"What do you bring?"
Fossils (include): fossil shark teeth (hundreds), plesiosaur vertebrate, ancient crocodile vertebrae, t-rex teeth (replicas), liopleurodon teeth (replicas), stegosaurus plates, tricerotops horns, belemnites, ammonites, mammoth tusk fragments, trilobites, sea urchins, fossil fish, mosasaur teeth and coprolites (dinosaur, fish and lizard faeces) - and much, much more...
Articulated skeletons and bones (include): horse's skull, fruit bats, rats, rabbits, human (replica!) skeleton; replica teeth from elephant seals, sabre-tooths, killer whales and cave bears; replica stone tools from early humans.
Equipment and resources: projector, digital microscope, laptop, identification sheets.
What happens in a typical session?
This workshop is suitable for a KS2 audience, but it can be modified to suit older or younger audiences on request. Sessions can be 60 minutes, 90 minutes or 120 minutes in length- whatever suits your timetable best! If you have a lively, talkative class then the longer the better!
Here's a typical run-through of a 60 minute session:
0 – 15 minutes PART 1: FOSSILS (ACTIVITY) – How do we know what life was like in the past? What do fossils tell us about the evolution of life on Earth? In this section, pupils split into groups to look at and identify fossils of creatures we find in Britain (2000+ small fossils including mosasaur teeth, crocodile vertebrae, shark teeth, ammonites, clams, worm castes and fossil fish skeletons…).
15 – 20 minutes – PART 2: DARWIN’S INCREDIBLE JOURNEY (TALK): Jules delivers a quick account of Darwin’s incredible journey around the Earth, looking at and describing animals never before known to the western world. What did he make of fossils? What did he notice about the animals that he found on his journey?
20 – 30 minutes: PART 3: VARIATION AND INHERITANCE (ACTIVITY): What do all animals have in common? Darwin noticed that all animals, like humans, have variation in almost every feature and that these variations can be inherited. In this section, Jules asks pupils to look for fossil shark teeth among the fossils in his collection. In what ways are these teeth varied? How might teeth shape affect shark diet? Are these features inherited? Jules introduces natural selection: ‘Darwin’s big idea’ – the most important force behind the evolution we see in all life in the history of Earth.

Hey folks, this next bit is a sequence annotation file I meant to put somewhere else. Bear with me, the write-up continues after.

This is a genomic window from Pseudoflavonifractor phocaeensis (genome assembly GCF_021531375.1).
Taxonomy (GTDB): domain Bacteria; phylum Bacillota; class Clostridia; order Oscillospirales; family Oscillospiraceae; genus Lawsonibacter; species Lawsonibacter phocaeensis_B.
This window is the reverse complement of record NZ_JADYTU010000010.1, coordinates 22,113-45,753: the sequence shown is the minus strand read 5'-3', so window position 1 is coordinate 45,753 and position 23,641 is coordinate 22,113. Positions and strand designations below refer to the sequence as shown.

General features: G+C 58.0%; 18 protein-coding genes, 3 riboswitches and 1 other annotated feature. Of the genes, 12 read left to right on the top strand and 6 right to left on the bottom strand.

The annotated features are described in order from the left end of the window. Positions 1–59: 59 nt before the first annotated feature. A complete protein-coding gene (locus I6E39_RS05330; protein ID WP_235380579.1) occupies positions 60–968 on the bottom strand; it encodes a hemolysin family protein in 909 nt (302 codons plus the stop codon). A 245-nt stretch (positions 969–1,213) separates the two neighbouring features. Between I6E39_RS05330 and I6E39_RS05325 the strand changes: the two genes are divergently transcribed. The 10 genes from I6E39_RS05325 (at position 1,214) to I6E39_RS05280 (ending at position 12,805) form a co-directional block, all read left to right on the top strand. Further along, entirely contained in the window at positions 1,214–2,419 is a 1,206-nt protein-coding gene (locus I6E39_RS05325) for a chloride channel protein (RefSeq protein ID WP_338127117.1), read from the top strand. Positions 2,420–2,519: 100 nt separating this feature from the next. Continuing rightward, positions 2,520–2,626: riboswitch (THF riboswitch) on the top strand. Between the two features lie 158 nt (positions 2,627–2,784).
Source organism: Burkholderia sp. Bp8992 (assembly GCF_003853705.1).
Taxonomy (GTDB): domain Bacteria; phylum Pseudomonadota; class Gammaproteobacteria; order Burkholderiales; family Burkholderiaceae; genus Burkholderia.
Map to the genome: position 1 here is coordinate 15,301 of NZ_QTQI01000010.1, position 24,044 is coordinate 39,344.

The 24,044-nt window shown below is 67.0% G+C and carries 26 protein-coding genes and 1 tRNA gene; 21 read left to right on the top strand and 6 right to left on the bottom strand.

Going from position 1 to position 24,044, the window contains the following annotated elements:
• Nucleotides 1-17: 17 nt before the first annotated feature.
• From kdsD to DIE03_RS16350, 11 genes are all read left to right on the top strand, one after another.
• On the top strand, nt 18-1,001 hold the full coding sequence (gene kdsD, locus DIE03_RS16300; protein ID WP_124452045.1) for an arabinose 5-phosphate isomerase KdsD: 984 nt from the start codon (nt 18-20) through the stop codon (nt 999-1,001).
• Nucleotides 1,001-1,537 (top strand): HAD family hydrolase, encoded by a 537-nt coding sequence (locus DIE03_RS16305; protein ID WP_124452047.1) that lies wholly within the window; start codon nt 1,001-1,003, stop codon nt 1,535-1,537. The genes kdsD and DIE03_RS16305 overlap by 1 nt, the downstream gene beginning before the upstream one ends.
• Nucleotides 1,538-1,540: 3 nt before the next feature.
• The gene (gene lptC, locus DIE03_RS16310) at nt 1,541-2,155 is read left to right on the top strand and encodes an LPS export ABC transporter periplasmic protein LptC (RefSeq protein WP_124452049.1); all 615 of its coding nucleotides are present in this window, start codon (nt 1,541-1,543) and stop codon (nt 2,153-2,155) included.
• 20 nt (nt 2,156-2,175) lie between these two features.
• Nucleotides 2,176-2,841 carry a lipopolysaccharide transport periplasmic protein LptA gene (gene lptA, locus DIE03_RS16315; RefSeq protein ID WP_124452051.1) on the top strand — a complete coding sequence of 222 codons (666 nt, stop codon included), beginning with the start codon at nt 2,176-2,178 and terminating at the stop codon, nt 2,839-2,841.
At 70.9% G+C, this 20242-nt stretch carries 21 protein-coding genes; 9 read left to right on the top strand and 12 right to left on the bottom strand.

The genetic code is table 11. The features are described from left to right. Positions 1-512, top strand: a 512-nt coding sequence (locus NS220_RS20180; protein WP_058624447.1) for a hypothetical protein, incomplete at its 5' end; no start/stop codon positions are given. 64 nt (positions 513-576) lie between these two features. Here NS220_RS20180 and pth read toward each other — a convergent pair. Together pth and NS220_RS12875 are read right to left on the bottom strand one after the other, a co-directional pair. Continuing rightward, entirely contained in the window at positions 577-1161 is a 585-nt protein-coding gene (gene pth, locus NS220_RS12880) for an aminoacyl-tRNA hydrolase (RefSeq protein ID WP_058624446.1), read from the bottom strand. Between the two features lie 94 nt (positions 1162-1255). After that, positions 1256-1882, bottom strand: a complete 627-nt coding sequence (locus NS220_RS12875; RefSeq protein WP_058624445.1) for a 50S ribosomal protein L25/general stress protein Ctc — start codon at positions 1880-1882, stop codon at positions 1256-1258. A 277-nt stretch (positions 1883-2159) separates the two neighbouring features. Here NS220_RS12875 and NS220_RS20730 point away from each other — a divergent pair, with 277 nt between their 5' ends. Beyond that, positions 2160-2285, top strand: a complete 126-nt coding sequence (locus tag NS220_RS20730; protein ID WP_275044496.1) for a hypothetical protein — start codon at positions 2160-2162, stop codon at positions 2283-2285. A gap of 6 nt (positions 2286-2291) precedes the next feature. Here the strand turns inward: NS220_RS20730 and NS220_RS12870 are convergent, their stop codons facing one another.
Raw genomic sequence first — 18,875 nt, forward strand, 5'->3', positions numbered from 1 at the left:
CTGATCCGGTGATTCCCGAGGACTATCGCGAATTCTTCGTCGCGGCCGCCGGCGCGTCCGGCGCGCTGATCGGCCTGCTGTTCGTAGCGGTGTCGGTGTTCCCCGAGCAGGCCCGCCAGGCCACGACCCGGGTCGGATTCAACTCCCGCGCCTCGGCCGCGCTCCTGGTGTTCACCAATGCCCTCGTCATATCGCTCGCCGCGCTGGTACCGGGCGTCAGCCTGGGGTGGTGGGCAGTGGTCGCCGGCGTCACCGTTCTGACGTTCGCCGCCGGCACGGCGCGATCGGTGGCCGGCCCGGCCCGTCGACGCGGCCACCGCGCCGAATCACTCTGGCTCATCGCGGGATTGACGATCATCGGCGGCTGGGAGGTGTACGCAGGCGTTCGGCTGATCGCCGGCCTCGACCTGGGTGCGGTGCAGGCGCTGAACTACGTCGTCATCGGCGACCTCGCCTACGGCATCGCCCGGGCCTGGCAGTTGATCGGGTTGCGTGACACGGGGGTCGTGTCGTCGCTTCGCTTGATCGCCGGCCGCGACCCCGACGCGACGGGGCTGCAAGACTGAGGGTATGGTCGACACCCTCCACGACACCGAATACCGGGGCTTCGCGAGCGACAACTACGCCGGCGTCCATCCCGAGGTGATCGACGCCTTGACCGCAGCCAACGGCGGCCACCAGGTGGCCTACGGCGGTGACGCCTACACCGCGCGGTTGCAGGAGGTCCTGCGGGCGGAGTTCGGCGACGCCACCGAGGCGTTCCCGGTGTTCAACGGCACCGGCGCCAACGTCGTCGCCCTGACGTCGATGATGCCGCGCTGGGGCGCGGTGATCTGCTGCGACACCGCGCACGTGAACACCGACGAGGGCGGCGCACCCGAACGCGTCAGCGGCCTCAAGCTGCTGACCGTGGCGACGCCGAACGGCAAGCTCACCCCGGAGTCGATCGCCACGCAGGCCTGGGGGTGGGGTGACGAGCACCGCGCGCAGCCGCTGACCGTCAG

30 – 40 minutes: PART 4: MAMMAL EVOLUTION (ACTIVITY): “What happened after the dinosaurs?” asks Jules. By using selected fossils, Jules describes the variety of mammalian forms that evolved after the demise of the dinosaurs. Pupils, in groups, look at mounted skeletons of various mammals including rats, bats, rabbits (and a human), identifying the numerous common bones we inherited from a single mammalian ancestor from the age of the dinosaurs.
40 – 60 minutes: PART 5: Q&A and discussion: Why does everyone go on about Darwin so much? How does Darwin’s discovery affect our everyday life? In this section Jules answers pupils questions about evolution, facilitating discussion of some of the key themes outlined in the session. How is evolution helping us understand nature today? (disease, parasites, health, life on other planets...).
WORKSHOP #2: DARWIN'S DELIGHTS
This hands-on workshop, led by zoologist Jules Howard, is a great opportunity for pupils to learn about evolution, what Darwin discovered, and how it has changed science forever. As well as investigating fossils and a host of articulated mammal skeletons, the session also includes a Q&A section allowing pupils to ask questions about evolution and natural selection as well as providing teachers an opportunity to take a ‘refresher’ on Darwin, evolution and why it's all such a big deal!